Why the Oscars show age is not a number but a celebration, says Christa Ackroyd

I have on my wall a painting by the wonderful Sowerby Bridge artist Angela Smyth. It is of a quirky, rather round, yet obviously flamboyant female with the words In Praise of Older Women emblazoned across it. I actually bought it 20 odd years ago because I liked it rather than resembled it.

And now I have become one it’s significance is not lost on me. I am that woman. What is more there is nothing wrong in admitting it. Or better still celebrating it.

So it was a joy to me that after last year’s slap debacle, this year’s Oscars carried with them a reminder to all of us of a certain age that the best really is yet to come if we embrace it.

And more importantly live it. Unapologetically.

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Christa AckroydChrista Ackroyd
Christa Ackroyd

Easier said than done perhaps in today’s Instagramable world, which often appears to celebrate only youth, when even the television and radio bosses appear to be chasing an audience considerably younger than we are, leaving us feeling irrelevant and inconsequential if we let them.

Well we are not. Not if we believe it.

And if you don’t let us take a moment to reflect that every single winner of this year’s acting categories was someone over the age of 50, most of them in their sixties. Not only that but every single one of them was a first time nominee. And what a message that sends out to all of us. Anything is possible at any age.

Indeed age was something of a theme running through this year’s Oscar’s, both in the build up and the ceremony, culminating in Michelle Yeoh’s call to arms to every one of us who has ever felt a teensy weensy bit over the hill when she said: “Ladies don’t let anyone tell you that you are past your prime.” And she is right. Because guess what, we are not. Far from it.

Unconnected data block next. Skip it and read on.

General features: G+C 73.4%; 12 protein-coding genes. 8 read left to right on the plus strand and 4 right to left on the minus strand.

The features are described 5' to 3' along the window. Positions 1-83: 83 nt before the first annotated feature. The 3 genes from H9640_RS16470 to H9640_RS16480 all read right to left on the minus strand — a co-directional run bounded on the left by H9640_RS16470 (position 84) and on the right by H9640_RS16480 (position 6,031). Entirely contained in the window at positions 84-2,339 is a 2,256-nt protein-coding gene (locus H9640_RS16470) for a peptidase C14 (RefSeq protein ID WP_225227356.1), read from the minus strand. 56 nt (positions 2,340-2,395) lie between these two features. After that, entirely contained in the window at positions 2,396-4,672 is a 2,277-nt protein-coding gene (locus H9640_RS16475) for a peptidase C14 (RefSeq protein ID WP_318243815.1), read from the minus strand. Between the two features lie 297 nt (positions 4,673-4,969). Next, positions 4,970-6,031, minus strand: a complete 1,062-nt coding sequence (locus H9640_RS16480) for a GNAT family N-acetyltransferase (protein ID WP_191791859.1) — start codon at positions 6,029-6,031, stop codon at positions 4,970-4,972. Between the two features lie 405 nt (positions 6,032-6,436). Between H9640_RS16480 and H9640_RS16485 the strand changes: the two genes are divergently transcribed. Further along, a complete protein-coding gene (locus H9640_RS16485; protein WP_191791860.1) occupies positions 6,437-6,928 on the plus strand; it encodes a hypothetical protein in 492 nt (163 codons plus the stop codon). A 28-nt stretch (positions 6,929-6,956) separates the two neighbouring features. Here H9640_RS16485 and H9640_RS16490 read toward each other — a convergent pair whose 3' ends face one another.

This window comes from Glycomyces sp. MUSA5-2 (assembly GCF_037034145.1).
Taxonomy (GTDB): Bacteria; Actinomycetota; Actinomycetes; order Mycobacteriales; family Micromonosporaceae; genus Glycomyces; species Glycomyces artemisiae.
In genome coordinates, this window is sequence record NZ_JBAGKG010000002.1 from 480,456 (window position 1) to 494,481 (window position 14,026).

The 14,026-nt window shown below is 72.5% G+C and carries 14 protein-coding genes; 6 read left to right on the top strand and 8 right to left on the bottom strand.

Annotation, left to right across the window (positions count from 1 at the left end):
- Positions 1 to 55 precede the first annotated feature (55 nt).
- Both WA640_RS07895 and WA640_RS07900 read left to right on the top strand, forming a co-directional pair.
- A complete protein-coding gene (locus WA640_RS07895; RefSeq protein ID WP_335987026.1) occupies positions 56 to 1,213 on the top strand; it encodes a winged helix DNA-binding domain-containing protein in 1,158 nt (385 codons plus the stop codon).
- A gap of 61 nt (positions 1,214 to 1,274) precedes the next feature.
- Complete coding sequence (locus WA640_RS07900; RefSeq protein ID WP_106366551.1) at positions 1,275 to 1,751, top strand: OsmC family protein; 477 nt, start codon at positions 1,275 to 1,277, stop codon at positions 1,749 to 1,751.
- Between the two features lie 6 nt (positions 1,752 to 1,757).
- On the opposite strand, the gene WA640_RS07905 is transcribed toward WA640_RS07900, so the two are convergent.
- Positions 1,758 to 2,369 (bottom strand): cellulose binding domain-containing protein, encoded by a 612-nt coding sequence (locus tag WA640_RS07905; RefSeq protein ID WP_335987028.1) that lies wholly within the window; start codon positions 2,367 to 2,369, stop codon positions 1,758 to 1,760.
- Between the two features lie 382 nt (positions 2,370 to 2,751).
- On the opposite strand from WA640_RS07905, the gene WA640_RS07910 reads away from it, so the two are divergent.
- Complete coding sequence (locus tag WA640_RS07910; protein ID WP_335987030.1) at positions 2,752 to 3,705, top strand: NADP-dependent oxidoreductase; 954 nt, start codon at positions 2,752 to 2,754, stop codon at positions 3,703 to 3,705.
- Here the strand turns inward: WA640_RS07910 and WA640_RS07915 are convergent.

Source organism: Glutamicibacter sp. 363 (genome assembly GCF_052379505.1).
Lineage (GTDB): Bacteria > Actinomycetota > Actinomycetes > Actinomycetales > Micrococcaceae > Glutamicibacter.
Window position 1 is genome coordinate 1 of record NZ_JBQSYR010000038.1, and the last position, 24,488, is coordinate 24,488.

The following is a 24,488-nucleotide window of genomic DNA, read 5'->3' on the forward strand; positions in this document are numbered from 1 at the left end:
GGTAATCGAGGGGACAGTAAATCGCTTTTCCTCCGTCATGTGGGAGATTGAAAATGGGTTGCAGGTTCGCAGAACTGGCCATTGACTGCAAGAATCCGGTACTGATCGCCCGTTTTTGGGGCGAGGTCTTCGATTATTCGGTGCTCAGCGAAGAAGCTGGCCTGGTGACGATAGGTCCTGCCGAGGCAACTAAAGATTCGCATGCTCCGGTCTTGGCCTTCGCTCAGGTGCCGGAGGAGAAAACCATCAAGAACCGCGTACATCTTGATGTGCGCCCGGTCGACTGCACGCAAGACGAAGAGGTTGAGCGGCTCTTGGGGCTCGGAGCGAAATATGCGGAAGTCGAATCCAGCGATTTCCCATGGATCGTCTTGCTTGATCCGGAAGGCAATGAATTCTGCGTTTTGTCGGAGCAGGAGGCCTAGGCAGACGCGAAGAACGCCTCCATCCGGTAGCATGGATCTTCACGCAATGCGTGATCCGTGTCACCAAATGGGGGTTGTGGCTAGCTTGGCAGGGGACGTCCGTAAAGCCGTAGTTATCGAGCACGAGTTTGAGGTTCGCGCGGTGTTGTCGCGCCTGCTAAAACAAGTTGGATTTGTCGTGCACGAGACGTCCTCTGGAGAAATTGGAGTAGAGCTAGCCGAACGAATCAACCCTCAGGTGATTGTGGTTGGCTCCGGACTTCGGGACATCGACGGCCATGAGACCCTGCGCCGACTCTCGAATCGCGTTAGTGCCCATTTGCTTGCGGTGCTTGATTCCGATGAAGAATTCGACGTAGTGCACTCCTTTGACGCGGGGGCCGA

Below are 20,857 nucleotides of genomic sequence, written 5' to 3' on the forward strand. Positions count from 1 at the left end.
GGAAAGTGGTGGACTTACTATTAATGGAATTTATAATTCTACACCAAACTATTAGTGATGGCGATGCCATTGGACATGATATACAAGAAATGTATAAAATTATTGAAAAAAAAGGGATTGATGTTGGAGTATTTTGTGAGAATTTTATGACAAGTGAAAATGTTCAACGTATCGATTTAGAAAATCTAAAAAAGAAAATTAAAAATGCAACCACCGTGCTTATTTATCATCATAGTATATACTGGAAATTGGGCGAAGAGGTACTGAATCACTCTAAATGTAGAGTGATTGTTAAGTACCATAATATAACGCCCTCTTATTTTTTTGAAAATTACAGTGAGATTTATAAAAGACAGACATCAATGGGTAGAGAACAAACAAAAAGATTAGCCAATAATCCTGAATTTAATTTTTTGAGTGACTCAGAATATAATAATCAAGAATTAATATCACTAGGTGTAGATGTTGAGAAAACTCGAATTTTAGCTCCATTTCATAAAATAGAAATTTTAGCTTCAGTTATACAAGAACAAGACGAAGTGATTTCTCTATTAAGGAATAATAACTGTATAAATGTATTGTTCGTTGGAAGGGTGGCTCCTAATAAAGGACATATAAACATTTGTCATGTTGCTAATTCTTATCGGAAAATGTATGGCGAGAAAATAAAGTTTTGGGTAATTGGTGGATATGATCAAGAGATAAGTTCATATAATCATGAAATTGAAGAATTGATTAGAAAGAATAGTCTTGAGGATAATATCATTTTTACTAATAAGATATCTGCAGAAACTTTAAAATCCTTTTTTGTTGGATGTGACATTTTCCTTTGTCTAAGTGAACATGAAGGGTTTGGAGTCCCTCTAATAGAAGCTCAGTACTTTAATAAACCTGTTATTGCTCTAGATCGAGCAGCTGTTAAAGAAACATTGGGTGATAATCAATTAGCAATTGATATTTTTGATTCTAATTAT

Let us be honest, when we were teenagers getting older was something we never even considered. And why should we it was a long way off.

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I remember with all the arrogance of youth thinking my teachers were positively ancient when in truth the vast majority were probably in their thirties or forties.

It was an era when women not only played the part but dressed the part too.

Looking back at photographs of my mum by the time she was forty out went any attempt at fashion and in came tweed skirts, twin sets and sensible shoes. But then who am I to say she was wrong?

Now we can wear what we like at any age. Mutton dressed as lamb is a phrase the younger generation probably haven’t even heard of let alone utter. And if Helen Mirren can wear her hair down her back because she wants to, things have certainly taken a turn for the better.

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But mum I am with you on one thing…sensible shoes. The thought of putting on a pair of high heels ever again is positively crippling. Give me flats and trainers any day. Because like it or not we do turn into our mothers in some respects at least.

And nothing could more perfectly illustrated that fact than Jamie Lee Curtis (another first time Academy Award winner at 64) and her decision to turn down a seat at the nominees’ Academy Awards dinner because it was way past her bedtime. Oh Jamie I not only hear you I have become you.

My friend and I have often laughed at the fact that what we did once is not only an anathema to us now, it’s downright impossible.